Taylor's book list on Cold War mysteries

Taylor Downing Why did Taylor love this book?

A deeply revealing insight into the mysterious world of the Soviet secret service written as a collaboration between a top Cambridge historian and a senior KGB officer who was a double agent working for the British MI6. It tells us not only what the KGB got up to but, equally important, how the senior KGB leaders thought. It opens up the paranoia at the top of the Soviet system.

By Christopher Andrew, Oleg Gordievsky,

Why should I read it?

1 author picked KGB as one of their favorite books, and they share why you should read it.

What is this book about?

This history of the world's largest and most powerful intelligence service, the KGB, from its origin after the Russian revolution to the present day, analyzes its operations against subjects as diverse as the EEC, Margaret Thatcher, Solidarity and Libya. This study also provides an insight into Gorbachev's relations with the KGB and examines the disintegration of the Soviet bloc. Christopher Andrew has also written "Secret Service". Gordievsky was a KGB colonel who worked for British intelligence as a penetration agent in the KGB from 1974. He escaped to the West in 1985.


Book cover of The Mitrokhin Archive: The KGB in Europe and the West

Mark Hollingsworth Author Of Agents of Influence: How the KGB Subverted Western Democracies

From my list on the KGB, Russia and espionage.

Why am I passionate about this?

I have been writing about Russia for the past 20 years for all the UK national newspapers, The Spectator and contributed to several TV documentaries. I am fascinated by Russia which is a unique country and has been a major influence on the world for the past 100 years. Based on new documents, my book Londongrad - From Russia with Cash revealed how Russian Oligarchs made their wealth, moved it out of Russia, hid their fortunes and then parked and spent it in London. My new book - Agents of Influence - provides an insight into how the KGB influenced the West based on new archives.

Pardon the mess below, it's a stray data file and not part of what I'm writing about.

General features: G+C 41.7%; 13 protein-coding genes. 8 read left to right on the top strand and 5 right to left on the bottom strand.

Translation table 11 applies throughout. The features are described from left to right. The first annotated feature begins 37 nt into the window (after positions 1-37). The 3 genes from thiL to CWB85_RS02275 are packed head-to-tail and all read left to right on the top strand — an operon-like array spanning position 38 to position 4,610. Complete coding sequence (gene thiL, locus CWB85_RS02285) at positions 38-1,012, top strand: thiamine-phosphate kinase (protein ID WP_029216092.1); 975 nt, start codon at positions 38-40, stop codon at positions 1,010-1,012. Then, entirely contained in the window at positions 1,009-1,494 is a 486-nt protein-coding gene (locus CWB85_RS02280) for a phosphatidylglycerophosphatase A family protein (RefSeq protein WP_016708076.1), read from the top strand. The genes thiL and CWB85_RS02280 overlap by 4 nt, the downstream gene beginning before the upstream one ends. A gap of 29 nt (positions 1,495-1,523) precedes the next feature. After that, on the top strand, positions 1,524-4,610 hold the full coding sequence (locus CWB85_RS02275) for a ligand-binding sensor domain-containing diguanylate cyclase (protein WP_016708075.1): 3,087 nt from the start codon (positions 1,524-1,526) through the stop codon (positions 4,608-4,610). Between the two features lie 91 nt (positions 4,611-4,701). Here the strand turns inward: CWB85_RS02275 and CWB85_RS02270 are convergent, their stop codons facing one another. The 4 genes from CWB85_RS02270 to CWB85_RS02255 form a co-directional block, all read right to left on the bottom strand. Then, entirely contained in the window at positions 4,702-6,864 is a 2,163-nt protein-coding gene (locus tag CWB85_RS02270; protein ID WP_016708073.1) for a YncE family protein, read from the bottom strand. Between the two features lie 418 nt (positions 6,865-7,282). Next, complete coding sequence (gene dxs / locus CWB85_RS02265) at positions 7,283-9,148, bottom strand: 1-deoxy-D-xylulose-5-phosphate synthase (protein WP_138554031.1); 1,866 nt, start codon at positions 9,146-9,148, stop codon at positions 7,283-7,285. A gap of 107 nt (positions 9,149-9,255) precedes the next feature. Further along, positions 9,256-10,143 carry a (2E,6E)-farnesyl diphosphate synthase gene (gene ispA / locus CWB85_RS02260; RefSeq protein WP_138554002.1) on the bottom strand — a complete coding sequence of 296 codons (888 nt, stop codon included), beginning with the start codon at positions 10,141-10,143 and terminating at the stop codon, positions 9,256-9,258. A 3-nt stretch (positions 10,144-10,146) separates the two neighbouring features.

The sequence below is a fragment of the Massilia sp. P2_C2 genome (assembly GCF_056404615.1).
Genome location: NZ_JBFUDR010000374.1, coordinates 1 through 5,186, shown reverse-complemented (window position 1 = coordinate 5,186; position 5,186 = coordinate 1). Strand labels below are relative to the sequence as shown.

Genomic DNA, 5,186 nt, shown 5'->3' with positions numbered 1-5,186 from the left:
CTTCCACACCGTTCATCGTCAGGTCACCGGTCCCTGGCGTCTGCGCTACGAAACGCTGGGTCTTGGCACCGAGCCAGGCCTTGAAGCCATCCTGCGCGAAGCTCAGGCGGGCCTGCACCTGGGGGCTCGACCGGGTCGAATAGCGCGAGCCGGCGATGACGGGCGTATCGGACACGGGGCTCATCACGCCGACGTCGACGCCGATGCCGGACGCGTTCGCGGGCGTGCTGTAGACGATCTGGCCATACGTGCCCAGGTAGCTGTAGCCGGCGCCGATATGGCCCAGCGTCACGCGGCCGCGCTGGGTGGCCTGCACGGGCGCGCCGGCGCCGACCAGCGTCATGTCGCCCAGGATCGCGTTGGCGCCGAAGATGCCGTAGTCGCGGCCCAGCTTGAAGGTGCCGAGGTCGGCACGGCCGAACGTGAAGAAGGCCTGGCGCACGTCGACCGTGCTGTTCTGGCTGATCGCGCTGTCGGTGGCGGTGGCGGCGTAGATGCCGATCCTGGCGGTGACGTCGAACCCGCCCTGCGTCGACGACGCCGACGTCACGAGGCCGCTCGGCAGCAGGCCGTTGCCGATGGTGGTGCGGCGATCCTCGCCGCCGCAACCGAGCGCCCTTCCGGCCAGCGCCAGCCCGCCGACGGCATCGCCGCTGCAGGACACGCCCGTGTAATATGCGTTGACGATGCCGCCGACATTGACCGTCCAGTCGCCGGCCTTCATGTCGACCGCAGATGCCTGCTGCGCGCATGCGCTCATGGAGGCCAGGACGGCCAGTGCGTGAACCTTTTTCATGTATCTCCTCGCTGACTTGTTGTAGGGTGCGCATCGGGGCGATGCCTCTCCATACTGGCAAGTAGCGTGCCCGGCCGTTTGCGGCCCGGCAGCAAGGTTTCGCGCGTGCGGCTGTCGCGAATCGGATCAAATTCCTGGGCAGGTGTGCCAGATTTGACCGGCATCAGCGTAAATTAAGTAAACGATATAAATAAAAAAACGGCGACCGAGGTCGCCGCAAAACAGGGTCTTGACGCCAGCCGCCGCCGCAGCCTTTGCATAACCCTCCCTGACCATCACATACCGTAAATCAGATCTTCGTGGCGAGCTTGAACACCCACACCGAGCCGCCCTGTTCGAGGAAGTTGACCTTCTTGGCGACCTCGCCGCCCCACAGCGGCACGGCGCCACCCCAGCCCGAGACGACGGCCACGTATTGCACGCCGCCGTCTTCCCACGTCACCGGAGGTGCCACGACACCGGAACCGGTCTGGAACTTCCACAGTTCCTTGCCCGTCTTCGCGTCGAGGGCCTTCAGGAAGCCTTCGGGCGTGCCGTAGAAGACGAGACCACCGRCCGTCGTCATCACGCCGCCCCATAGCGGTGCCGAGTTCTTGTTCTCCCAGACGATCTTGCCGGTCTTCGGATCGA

Mark's book list on the KGB, Russia and espionage

Mark Hollingsworth Why did Mark love this book?

Based on an unprecedented treasure trove of documents smuggled out of the Soviet Union by former intelligence officer Vasily Mitrokhin, this book demonstrated the KGB operations used in an attempt to destabilise the West during the Cold War - disinformation, forgery of documents, honey trapping, smears, surveillance and recruiting agents of influence and politicians in the UK, NATO countries and the USA.

I am recommending The Mitrokhin Archive because it is based on primary documents.  So many books about espionage are based on memories and speculation, while the Mitrokhin Archive's value is that its assertions and revelations are based on actual KGB documents. 

And so this book was indispensable for my research for my book.

By Christopher Andrew, Vasili Mitrokhin,

Why should I read it?

1 author picked The Mitrokhin Archive as one of their favorite books, and they share why you should read it.

What is this book about?

'One of the biggest intelligence coups in recent years' The Times

For years KGB operative Vasili Mitrokhin risked his life hiding top-secret material from Russian secret service archives beneath his family dacha. When he was exfiltrated to the West he took with him what the FBI called 'the most complete and extensive intelligence ever received from any source'. This extraordinary bestselling book is the result.

'Co-authored in a brilliant partnership by Christopher Andrew and the renegade Soviet archivist himself ... This is a truly global expose of major KGB penetrations throughout the Western world' The Times

'This tale of malevolent…


Book cover of The Charm School

David Michael Dunaway Author Of Angry Heavens: Struggles of a Confederate Surgeon

From my list on celebrating an author’s literary style.

Why am I passionate about this?

I'm a lifetime, passionate reader. During the summer vacations, my brother and I would often ride with our father to his job in downtown Mobile and walk to Mobile Public Library, where we would spend all day exploring and reading. Well-written novels with remarkable but believable characters—such as those I've noted here are my passion. I have included novels in my list where I can identify personally with the protagonist. My list of books is varied. They have one thing in common: believable characters who struggle with life—authored by legitimate wordsmiths. When I wrote Angry Heavens as a first-time novelist, it was my history as a reader that I used as a writer.

David's book list on celebrating an author’s literary style